Deviation #1: This is wholly separate from the "should I get a Ph.D." question. For that I would recommend one of numerous guides that ask all the right questions.
Deviation #2: This is also wholly separate from how to succeed in a Ph.D. program, though there is some overlap. In general, there are some key items to consider and habits to build as you work your way through a Ph.D., and for those questions I highly recommend Andrej Karpathy's excellent survival guide to a Ph.D., some of which may be mirrored here.
No, the specific question I'm addressing here is how to succeed in graduate research as one of my students. In order of somewhat-importance:
1: Familiarize yourself with my research interests.
This may seem like a no-brainer, but you'd be surprised how many emails I get from individuals expressing profound interest in working with me, only to see they have i) no experience whatsoever in any of my interests (which isn't necessarily a deal-breaker!), and ii) don't appear to know what I work on (which is a deal-breaker). If you work with me, you're going to do something at the intersection of bioimaging + distributed computing + biosurveillance; something that involves computer vision and machine learning in a public health setting.
Check out my Google Scholar record, my group's GitHub repositories, and my lab website to get at least a basic idea of the sort of work I do, and to jog your thinking along the lines of what you might be able to contribute.
2: Take into consideration the following expectations.
Work hard, play hard, and be able to talk about both:
- I expect my students to develop into excellent scientific communicators. In practice, this means I want you to be able to talk about your work to experts in the same field, experts in different fields, and even non-scientists. I want you to get comfortable giving talks and writing papers. If English isn't your first language, that's ok! Just be aware this expectation may take more time than you think.
- I expect my students to participate in Open Science. In practice, this means I want you to publish all the code you write in public repositories, mirror all your papers on arXiv, participate in and contribute to open source projects, and maybe even contribute to a blog. Research is only interesting when you can pick through the code, explore the data, and regenerate the results. Know or learn how to use scientific notebooks, version control, wikis, and even containers!
- I expect my students to demonstrate a promising slope of accomplishment. Put simply, I recruit for potential (slope), not experience (y-intercept). You don't have to know everything about machine learning, statistics, and linear algebra, and be an expert programming in Python just to be able to work with me. However, I do expect that you will be able to pick up these skills very quickly.
- I expect my students to take ownership of their projects, pushing the envelope of what is known and beyond what even I would suggest.
Speaking of which...
3: Prepare yourself to be a self-sufficient researcher.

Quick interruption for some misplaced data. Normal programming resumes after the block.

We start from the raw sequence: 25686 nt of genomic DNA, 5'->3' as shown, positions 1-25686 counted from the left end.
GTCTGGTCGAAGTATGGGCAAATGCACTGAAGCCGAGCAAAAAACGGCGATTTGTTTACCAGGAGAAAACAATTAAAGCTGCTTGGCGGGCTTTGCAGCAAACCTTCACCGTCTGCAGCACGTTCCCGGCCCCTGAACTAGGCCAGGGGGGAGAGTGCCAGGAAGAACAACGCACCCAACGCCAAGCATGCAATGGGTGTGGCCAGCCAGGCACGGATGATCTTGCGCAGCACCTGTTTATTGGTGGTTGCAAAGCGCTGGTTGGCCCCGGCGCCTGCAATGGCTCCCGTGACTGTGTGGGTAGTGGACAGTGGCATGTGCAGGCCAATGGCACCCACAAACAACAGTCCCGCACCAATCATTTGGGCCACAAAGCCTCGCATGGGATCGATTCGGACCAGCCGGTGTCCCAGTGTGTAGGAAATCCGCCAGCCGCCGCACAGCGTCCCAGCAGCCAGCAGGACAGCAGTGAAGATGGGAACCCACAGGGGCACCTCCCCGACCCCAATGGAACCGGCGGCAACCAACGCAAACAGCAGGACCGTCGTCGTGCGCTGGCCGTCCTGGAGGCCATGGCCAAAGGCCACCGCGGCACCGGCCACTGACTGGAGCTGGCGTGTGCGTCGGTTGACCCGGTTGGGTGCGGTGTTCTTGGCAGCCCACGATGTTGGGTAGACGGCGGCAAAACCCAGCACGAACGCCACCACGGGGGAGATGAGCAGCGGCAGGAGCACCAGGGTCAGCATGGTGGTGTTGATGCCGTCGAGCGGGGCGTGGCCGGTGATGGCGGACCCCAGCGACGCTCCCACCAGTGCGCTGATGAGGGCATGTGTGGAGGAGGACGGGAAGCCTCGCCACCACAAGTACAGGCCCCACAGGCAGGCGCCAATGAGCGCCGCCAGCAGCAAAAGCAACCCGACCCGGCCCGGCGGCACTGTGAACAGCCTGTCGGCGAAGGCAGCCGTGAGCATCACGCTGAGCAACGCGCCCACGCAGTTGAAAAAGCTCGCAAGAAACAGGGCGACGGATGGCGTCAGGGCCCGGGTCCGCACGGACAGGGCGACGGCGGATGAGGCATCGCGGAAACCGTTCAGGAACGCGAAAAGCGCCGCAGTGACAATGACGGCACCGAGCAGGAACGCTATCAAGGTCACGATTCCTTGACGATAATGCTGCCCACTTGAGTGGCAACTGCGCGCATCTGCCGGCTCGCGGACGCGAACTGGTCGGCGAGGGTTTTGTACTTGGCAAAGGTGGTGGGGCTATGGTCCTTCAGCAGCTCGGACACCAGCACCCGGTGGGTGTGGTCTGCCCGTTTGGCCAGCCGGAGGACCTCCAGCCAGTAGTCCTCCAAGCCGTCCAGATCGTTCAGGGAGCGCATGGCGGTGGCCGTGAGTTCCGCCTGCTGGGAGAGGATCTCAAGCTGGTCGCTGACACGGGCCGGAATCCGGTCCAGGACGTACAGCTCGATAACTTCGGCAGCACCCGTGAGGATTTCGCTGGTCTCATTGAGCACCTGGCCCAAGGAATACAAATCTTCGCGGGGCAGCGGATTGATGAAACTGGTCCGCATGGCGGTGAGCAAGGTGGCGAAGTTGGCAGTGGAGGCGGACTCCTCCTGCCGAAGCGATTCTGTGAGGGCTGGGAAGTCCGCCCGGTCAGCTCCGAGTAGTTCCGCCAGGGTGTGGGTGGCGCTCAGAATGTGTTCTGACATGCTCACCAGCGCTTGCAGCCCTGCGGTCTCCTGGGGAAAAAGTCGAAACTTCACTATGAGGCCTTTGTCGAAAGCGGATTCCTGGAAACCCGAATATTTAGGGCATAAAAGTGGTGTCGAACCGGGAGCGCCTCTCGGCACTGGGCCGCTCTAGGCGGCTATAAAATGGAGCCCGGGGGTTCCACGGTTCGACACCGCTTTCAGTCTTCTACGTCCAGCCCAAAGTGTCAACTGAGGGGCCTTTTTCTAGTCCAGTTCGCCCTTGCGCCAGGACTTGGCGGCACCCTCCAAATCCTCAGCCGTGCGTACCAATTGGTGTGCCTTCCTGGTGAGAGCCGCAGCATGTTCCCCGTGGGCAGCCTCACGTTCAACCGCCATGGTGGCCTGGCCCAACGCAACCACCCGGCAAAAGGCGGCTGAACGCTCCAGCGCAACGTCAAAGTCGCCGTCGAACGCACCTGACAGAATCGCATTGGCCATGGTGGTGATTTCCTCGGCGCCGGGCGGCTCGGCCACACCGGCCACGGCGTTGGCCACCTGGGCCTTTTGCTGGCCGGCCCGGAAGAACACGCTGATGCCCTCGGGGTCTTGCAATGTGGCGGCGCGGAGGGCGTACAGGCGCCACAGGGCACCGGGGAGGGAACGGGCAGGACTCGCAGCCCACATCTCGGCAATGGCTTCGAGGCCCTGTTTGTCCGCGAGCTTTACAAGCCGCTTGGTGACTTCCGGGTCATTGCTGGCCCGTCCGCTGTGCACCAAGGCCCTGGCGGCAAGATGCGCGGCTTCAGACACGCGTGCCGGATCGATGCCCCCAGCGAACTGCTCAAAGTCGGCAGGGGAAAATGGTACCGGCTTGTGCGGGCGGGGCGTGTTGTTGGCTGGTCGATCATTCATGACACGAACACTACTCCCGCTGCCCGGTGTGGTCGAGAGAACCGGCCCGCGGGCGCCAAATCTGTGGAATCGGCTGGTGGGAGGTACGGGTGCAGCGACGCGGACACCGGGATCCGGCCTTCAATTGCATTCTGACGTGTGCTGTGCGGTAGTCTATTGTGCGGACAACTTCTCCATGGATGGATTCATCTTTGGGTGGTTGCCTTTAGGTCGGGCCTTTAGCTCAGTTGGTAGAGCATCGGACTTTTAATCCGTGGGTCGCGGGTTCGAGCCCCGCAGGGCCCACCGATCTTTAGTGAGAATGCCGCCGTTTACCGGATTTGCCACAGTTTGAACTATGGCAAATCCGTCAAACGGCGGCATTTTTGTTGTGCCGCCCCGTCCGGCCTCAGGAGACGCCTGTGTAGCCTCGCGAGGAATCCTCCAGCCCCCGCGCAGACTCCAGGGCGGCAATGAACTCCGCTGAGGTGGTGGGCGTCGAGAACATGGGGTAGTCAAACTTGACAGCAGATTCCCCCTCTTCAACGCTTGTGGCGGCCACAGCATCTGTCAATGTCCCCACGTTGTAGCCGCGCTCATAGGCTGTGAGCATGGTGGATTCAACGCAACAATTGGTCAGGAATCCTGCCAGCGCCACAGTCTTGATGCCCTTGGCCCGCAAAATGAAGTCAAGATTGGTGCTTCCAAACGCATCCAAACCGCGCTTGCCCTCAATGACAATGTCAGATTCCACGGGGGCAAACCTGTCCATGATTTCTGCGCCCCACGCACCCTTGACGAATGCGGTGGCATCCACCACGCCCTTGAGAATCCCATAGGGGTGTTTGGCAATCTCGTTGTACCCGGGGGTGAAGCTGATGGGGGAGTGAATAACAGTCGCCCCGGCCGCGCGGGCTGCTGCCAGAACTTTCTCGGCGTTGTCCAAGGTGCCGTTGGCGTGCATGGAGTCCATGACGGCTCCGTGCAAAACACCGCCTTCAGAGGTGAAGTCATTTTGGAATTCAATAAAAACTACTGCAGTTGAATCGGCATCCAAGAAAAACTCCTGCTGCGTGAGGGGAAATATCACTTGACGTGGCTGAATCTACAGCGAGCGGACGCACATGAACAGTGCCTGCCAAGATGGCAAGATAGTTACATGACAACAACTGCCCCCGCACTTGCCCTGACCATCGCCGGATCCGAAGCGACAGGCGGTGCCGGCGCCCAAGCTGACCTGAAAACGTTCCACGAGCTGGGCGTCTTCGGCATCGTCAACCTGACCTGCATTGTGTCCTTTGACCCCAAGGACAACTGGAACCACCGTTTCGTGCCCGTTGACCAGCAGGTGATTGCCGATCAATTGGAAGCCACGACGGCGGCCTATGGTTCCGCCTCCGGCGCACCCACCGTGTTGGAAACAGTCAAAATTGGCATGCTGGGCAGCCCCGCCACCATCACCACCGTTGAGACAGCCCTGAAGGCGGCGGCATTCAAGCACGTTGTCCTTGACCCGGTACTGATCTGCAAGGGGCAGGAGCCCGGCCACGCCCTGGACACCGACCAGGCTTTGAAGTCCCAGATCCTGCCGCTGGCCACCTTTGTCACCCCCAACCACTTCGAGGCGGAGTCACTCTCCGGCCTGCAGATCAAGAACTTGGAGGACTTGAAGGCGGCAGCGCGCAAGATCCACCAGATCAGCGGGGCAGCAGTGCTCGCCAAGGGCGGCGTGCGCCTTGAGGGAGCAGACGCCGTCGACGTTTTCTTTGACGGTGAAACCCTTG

This does NOT mean I expect you to do everything! The whole point of being a student is that you have a mentor, a supervisor who is (in theory) more experienced than you, from whom you can learn. It is indeed my job to guide you and teach you what I know, and I will most certainly do that.
This DOES mean that, by the end of your time here, I want you to be the expert on your project! You should take the project and run with it, rather than wait for me to tell you what to do next. Build your intuition about the problem through "moving fast and breaking things," to use the tech startup parlance. Ask forgiveness rather than permission. Insert witticism here that basically says KEEP TRYING THINGS.
Even as you start your project, you may come across roadblocks that I don't have an answer for. That's how research works: we're pushing the limits of our collective knowledge! I may have some intuition from previous problems, and I'll certainly share that, but asking me "What do I do next?" is going to frustrate both of us very, very quickly.
Here's another example: the levels of data science classes. You don't have to be anywhere above Level 2 when you arrive (maybe you're still working your way through Level 1!), but I expect you to work through Level 7 by the time you leave.
If you've made it this far, and are still interested...
...then I encourage you to reach out to me and express your interest! I have just one final piece of advice:
Do NOT send me
- a form email with a 10-page summary of your accomplishments (as I said, I don't hire for y-intercept, I hire for slope)
- an email with misspellings or grammatical errors (recall that I emphasize good scientific communication skills)
- a message that starts with "Dear Ms Quinn" (first, I'm a doctor; second, I'm a guy)
I won't respond.
Instead, write an email that's 3-5 sentences at most, with a specific mention of the work you find interesting and want to pursue further. For extra credit, mention some kind of improvement or extension to the work that you came up with on your own. This tells me a lot of things all at once, most important of which is that you're serious about wanting to work with me.
Because if you can handle graduate school...
...I really do believe you can handle anything.